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Voice Quality

By John H. Esling, Scott R. Moisik, Allison Benner, Lise Crevier-Buchman

Voice Quality "The first description of voice quality production in forty years, this book provides a new framework for its study: The Laryngeal Articulator Model. Informed by instrumental examinations of the laryngeal articulatory mechanism, it revises our understanding of articulatory postures to explain the actions, vibrations and resonances generated in the epilarynx and pharynx."

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Let's Talk

By David Crystal

Let's Talk "Explores the factors that motivate so many different kinds of talk and reveals the rules we use unconsciously, even in the most routine exchanges of everyday conversation."

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Dissertation Information

Title: The Greek Reduplicated Aorist Add Dissertation
Author: Miles Beckwith Update Dissertation
Email: click here to access email
Institution: Yale University, Department of Linguistics
Completed in: 1996
Linguistic Subfield(s): Historical Linguistics;
Subject Language(s): Greek, Ancient
Director(s): Brent Vine

Abstract: The Greek verbal system is tripartite, having three tense-aspects: present, aorist and perfect. Perfect formations in the Greek typically show initial reduplication, as does the occasional present. In addition, a small number of forms exist which can only be classed as reduplicated aorists, but these forms typically do not occur in prose and have a very limited distribution in the attested Greek texts. The following dissertation examines the use of these forms and attempts to unravel their history.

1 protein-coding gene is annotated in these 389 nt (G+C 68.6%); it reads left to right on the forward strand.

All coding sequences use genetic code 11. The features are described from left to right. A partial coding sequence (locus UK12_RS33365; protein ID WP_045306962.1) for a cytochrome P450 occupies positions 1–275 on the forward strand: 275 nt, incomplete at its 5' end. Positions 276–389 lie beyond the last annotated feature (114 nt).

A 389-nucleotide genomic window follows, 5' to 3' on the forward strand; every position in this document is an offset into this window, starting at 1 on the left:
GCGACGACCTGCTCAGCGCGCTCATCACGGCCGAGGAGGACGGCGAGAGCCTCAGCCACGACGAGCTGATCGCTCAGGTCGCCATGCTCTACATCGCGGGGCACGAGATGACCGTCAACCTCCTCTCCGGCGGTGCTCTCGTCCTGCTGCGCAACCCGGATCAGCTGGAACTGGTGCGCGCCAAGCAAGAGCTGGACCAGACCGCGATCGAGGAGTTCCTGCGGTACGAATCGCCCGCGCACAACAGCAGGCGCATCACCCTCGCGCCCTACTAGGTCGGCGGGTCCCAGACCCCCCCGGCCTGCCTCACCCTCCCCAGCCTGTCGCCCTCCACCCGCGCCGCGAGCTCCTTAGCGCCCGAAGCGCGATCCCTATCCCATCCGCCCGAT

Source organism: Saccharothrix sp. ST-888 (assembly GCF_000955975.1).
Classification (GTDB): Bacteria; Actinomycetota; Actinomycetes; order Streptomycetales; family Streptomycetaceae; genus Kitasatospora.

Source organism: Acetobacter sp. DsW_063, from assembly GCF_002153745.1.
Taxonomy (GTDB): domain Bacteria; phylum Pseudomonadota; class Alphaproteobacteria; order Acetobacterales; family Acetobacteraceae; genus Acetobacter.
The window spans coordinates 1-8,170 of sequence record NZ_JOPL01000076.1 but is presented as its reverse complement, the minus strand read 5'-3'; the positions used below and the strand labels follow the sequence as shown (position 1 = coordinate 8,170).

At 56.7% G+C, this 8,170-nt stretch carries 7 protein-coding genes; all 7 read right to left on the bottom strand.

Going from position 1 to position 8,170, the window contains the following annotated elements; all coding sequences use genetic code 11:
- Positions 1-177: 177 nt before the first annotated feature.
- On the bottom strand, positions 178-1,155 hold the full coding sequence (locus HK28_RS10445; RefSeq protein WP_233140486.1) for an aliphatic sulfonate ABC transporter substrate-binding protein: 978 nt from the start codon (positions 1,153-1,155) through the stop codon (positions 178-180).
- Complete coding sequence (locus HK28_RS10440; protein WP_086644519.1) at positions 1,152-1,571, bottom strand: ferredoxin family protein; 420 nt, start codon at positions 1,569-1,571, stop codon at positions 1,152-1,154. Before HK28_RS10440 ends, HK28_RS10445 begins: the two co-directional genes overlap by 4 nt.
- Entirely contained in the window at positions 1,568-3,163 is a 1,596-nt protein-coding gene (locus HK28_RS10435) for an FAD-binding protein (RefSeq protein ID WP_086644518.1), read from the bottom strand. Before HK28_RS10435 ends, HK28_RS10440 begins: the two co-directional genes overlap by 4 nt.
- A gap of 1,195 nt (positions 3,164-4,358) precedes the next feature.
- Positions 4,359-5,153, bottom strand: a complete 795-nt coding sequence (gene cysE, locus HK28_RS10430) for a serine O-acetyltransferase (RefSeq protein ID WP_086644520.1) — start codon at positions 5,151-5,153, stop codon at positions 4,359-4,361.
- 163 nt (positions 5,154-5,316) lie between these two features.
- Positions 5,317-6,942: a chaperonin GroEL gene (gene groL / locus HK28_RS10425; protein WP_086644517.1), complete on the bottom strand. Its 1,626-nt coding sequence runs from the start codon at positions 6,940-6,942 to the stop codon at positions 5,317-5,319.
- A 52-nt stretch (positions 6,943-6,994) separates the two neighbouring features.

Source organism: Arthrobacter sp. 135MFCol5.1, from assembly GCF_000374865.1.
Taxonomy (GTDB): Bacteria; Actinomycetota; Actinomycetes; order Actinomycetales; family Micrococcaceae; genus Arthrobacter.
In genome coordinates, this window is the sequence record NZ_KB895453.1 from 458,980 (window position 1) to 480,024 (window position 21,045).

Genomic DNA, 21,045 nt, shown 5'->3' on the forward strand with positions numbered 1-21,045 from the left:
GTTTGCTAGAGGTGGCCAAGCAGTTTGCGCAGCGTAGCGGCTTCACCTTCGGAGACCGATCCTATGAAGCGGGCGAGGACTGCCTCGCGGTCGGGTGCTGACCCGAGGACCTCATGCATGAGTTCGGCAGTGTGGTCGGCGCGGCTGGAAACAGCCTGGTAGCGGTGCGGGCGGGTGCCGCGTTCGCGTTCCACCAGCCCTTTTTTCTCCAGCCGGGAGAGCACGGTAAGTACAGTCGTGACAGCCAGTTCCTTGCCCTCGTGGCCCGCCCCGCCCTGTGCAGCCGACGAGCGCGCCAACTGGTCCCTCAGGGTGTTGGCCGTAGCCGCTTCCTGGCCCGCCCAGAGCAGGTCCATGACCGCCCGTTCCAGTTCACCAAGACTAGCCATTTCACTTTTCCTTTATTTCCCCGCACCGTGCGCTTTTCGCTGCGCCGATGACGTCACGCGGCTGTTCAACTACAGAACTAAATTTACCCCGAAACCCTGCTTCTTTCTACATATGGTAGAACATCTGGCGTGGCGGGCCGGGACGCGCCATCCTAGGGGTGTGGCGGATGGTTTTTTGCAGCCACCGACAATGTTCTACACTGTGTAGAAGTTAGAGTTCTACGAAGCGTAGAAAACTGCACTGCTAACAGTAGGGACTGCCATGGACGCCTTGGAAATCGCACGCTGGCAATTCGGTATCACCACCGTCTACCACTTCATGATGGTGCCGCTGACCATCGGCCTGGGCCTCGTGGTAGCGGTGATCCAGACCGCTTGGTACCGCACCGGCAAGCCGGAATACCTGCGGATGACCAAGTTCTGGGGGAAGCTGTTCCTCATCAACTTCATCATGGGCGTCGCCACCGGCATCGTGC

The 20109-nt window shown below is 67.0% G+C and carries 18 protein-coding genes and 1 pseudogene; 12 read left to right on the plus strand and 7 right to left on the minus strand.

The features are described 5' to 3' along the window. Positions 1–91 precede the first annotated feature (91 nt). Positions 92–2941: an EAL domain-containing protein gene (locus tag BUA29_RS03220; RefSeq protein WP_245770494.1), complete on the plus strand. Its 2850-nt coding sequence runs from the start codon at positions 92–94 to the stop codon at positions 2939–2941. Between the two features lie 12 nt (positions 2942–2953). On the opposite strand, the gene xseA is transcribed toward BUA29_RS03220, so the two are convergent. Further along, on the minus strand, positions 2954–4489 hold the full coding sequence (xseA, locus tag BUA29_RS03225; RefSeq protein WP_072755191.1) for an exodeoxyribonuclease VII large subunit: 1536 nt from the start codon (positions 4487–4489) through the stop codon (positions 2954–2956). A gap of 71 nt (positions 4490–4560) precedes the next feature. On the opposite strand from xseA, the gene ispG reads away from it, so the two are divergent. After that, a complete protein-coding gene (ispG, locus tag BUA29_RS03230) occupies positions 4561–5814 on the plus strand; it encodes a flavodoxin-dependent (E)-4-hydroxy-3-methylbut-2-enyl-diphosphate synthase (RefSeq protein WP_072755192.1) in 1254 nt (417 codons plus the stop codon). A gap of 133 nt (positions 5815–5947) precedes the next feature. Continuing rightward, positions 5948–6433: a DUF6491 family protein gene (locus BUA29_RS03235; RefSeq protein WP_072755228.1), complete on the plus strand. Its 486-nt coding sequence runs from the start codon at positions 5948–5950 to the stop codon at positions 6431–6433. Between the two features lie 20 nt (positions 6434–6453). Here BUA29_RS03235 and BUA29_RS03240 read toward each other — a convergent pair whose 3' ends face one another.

Etymological analysis shows that a small number of these forms are archaisms pre-served from Indo-European while an equally small number are innovations of the Greek era. However, the majority of the attested reduplicated aorists resist such analysis, and are more difficult to place within their individual verbal paradigms. Fortunately, a careful analysis of the metrical distribution shows that many of the remaining forms occur only in specialized metrical environments and suggests that these forms are artificial creations of poetic diction.